From the beginning of 2016, the Bank Recovery and Resolution Directive (BRRD) introduced the bail-in as the new principal tool to help European banks and financial institutions that face serious difficulties or bankruptcy. A bail-in occurs when the shareholders, creditors and depositors are forced to bear the burden of rescuing the bank by having a portion of their holdings written off. This process involves helping the bank “from the inside” and is in this sense opposed to the more traditional bailout, where external parties (i.e. the government) directly inject liquidity to help the bank make debt payments. The bail-in is deemed to be a fair tool in crisis management as it protects taxpayers and prevents the moral hazard problems and the risky initiatives fueled by bailouts.
Recently, the European banking sector has been hit very hard by the very low (even negative in certain cases) interests rates. As banks profit from the interest rate margin (the difference between the rate at which they lend and the one at which they can borrow), lower interest rates mean lower revenues and lower profitability. And this is a problem that all European banks face. Then, there are country-specific problems: the two most worrying examples are the critical exposure of German banks (especially Deutsche Bank) to derivatives and the enormous amount of non-performing loans (NPLs) that characterise Italian banks’ balance sheets.
The New Rule
In this context, the BRRD bail-in requirement has been introduced, in an auspicious attempt to bring stability. However, we could say that so far it has done nothing except adding uncertainty to an already troublesome sector. Financial markets have not accepted the new regulatory framework as the performances of the main European banks show. The Euro Stoxx Bank Index has lost 31% of its value during the first six months (Italian banks were the worst, losing half of their cap in the same period), and more specifically 18% only after June 23rd after the Brexit turmoil exacerbated the investors’ negative expectations towards the sector.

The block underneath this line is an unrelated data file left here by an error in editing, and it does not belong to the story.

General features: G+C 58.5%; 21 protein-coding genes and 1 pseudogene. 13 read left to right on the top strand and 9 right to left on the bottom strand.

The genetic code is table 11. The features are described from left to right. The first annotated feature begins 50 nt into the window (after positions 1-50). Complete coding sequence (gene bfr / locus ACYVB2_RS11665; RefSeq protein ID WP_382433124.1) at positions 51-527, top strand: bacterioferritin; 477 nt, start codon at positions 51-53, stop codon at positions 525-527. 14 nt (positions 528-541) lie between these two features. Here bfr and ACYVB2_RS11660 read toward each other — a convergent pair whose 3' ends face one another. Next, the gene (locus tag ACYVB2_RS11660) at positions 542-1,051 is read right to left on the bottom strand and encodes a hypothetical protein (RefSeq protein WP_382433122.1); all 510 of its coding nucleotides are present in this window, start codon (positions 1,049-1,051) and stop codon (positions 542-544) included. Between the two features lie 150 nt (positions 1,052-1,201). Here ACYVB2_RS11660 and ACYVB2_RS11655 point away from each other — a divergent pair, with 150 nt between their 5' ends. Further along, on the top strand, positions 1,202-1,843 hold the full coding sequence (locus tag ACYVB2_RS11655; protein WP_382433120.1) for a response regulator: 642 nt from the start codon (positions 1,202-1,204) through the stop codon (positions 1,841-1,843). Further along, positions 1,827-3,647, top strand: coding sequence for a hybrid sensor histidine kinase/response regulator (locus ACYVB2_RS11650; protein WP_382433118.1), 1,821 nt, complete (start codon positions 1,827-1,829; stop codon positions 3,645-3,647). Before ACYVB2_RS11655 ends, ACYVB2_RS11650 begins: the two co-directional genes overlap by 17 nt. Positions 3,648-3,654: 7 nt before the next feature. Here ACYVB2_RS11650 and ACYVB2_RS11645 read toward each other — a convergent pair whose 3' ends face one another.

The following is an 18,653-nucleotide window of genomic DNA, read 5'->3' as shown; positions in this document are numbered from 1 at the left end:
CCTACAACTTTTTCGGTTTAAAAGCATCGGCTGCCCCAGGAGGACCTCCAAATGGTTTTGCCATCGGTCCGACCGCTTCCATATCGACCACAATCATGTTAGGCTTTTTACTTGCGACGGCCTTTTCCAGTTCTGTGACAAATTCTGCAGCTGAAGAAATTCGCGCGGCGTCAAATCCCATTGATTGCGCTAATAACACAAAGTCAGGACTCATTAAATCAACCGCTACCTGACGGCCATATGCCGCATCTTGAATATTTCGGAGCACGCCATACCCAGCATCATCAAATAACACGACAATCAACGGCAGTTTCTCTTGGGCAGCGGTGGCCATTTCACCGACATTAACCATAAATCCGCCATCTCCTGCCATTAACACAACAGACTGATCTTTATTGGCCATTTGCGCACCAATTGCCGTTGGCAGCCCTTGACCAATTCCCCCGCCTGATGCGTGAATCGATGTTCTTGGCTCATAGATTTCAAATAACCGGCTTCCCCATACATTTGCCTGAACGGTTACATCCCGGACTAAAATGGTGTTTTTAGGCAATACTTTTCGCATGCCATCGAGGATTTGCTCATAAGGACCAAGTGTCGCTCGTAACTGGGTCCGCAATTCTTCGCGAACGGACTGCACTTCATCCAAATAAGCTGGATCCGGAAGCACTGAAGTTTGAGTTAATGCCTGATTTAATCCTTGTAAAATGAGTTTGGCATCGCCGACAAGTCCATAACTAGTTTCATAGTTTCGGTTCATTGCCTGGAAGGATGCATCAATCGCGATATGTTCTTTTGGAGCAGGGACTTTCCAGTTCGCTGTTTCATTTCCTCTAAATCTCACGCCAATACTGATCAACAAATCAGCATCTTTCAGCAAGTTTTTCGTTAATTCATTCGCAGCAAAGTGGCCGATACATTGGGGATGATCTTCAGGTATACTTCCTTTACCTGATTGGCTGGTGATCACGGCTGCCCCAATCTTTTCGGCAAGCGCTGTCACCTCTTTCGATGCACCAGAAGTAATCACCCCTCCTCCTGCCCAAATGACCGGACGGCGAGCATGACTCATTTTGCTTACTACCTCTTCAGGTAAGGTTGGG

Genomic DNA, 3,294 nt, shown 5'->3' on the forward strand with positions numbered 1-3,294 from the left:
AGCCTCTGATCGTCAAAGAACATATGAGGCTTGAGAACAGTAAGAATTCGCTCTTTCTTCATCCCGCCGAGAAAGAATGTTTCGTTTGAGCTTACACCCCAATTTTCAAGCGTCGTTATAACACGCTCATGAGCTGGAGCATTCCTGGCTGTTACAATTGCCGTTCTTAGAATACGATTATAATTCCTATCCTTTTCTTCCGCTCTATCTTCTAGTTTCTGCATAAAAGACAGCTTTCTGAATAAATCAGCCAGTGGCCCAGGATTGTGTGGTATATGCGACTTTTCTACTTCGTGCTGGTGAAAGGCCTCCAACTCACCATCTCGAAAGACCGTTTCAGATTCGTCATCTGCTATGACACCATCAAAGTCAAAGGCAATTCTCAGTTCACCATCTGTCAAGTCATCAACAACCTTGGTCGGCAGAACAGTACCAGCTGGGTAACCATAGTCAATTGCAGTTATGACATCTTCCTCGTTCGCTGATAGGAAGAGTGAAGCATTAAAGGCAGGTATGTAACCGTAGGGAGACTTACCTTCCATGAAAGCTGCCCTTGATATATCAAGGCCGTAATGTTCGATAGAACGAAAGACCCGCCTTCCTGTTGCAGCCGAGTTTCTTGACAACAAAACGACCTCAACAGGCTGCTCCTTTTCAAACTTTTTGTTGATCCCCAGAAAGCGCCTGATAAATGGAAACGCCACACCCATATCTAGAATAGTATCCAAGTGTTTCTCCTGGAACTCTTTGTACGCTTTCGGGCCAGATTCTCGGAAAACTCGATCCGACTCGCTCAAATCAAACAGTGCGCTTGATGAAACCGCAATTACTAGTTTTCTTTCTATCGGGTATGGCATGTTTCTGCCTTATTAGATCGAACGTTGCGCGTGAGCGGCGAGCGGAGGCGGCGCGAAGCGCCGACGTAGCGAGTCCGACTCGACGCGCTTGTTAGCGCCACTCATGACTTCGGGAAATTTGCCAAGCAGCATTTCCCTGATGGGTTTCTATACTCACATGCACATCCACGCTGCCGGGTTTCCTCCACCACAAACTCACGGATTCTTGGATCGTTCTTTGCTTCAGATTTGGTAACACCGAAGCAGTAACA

Financial markets don’t like the new bail-in rule because it brings uncertainty: indeed, markets do not know what to expect in case of an emergency, what institutions are required to intervene and what are the tools in the hands of the EU to prevent systemic risk. Markets seem instead to be reassured when governments are capable of “stepping in”, through the provision of guarantees or the injection of liquidity into the system.
Unfortunately, this is now forbidden by the BRRD, unless there is some rule bending: as a matter of fact, there are some explicit cases cited by the BRRD where the bail-in rule does not apply and government intervention is thus allowed. The Italian government is currently considering intervening to protect some banks (especially Monte dei Paschi di Siena) whose balance sheets would be devastated by an adjustment of NPLs from book values to market value. This public intervention might be allowed by Bruxelles in light of the peculiarity: indeed these banks might require a recapitalization after the results of the stress tests conducted by the European banking Authority, whose results are to be published in late July.
To sum up, at the first practical test (represented by the potential crisis of Italian banks) since its introduction, the bail-in rule might be circumvented. Evidently, if the most effective use of the rule is obtained by bending the rule itself, it might not be the best course after all.